PowerPoint – Good and Evil

PowerPoint’s BAD, right? It has formed the basis of the most tedious presentations you’ve ever seen; it encourages bland, mind-numbing rubbish and is a crutch for the unimaginative, to be avoided at all costs.

But PowerPoint can be GOOD, right? There was that presentation you saw once with exciting images, elegant design and only a few words per slide; inspirational, professional-looking and precisely what your ideal slide deck would look like.

The Right to Bear Slides

Well, it depends. PowerPoint’s like a weapon, a tool that can be abused or handled deftly, depending – not on your moral inclination, but – on your skill and open-mindedness. To avoid the presentation equivalent of shooting yourself in the foot, try the following radical approaches, presented here in descending order or radicality/radicalness:

  1. Consider not using any slides at all. Rehearse your talk with no visuals; if you feel like you need to show something, then think: is it to help the audience to understand? Or just because you want to distract them from looking at you?
  2. Consider images without any text at all. If you’re desperate to have some words up there, consider: what problem does the text solve? Is it just to use as a prompt? Remember, your audience is intelligent and understand the spoken word; you don’t need to beat them over the head with information – hearing spoken words can work pretty efficiently.
  3. Experiment with a few different PowerPoint templates (click on the ‘Design’ tab at the top); they’ll do a ton of stylish design work for you in a matter of seconds. It may not be 100% original, but it will look a lot tastier than the default ‘Black Arial text on a white background’.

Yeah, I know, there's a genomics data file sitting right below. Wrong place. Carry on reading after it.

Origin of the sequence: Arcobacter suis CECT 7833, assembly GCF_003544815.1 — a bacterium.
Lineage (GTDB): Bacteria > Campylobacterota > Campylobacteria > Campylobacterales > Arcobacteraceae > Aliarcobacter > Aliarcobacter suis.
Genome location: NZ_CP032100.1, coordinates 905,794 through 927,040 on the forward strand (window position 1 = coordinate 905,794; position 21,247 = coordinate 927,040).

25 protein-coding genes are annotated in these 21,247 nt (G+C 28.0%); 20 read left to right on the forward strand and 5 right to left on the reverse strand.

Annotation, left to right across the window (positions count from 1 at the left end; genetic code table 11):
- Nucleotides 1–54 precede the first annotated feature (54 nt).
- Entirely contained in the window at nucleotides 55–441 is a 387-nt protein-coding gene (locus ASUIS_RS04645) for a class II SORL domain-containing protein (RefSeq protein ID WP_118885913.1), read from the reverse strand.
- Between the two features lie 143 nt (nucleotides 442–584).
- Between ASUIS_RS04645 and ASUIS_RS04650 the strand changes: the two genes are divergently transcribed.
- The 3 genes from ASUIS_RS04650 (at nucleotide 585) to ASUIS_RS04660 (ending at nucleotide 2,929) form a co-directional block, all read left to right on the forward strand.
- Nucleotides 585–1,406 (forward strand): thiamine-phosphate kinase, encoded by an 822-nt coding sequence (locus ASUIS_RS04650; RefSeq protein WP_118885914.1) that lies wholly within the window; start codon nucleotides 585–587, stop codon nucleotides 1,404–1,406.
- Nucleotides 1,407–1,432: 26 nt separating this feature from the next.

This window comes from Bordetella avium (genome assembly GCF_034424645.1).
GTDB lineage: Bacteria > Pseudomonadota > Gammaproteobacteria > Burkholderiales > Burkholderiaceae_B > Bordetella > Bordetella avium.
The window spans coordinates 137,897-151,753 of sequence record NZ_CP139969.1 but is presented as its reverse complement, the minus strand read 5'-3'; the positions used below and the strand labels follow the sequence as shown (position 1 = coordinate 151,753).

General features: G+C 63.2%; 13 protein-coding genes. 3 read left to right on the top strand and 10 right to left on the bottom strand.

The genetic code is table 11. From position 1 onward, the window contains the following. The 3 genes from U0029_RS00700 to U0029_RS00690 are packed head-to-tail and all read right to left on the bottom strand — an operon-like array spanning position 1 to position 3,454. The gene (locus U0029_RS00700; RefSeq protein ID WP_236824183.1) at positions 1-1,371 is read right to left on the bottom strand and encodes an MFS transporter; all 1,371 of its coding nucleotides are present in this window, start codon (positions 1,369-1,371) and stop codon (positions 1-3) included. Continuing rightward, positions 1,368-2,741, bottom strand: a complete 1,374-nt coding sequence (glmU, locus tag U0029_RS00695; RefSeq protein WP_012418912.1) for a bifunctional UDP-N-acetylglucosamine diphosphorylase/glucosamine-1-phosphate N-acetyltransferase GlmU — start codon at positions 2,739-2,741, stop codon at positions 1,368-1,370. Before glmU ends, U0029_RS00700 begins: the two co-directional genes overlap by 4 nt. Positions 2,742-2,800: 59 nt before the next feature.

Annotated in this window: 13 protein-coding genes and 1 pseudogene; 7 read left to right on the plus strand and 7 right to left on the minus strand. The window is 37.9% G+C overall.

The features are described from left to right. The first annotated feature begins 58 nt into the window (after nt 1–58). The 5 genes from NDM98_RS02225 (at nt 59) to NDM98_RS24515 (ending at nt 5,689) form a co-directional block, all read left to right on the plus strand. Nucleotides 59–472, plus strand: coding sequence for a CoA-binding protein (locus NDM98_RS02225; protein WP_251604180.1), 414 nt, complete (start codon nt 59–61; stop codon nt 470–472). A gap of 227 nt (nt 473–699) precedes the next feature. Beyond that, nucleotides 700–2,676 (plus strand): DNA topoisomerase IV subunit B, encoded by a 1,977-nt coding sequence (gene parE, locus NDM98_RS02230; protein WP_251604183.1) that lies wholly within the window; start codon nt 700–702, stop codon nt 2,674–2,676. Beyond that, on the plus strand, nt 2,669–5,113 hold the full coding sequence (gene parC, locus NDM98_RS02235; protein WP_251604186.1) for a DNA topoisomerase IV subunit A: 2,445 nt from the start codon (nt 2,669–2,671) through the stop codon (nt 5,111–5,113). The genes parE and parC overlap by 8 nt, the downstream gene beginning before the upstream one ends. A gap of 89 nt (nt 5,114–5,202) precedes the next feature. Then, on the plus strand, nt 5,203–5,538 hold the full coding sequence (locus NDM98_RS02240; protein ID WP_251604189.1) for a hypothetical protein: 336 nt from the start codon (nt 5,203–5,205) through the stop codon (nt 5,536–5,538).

4. See how long you can speak over one slide. Lots of slides can be funny* but – obviously – requires more work. Much smarter** is to speak for 3-5 minutes over one slide. It shows that you know your stuff and don’t really need the slides anyway.

* Watch a video of James Mickens being funny with slides.

** Work smart, not hard. Well, working smart and hard is good, but let’s just start with smart, OK?

Toolkit

What’s vital is that you see the slides as a tool and not the presentation itself, so create your presentation at a high level on post-its first, nail the structure and start rehearsing. Once you’ve run through it a few times, you’ll know what visuals would help. Build from the foundation of your written, spoken piece and the best slides will be easy to create because their purpose will be clear. Most people start with the slides and then create a mess because they’ve combined the two processes. A bit like a builder starting construction without a concrete*** architectural design.

*** witty, eh?

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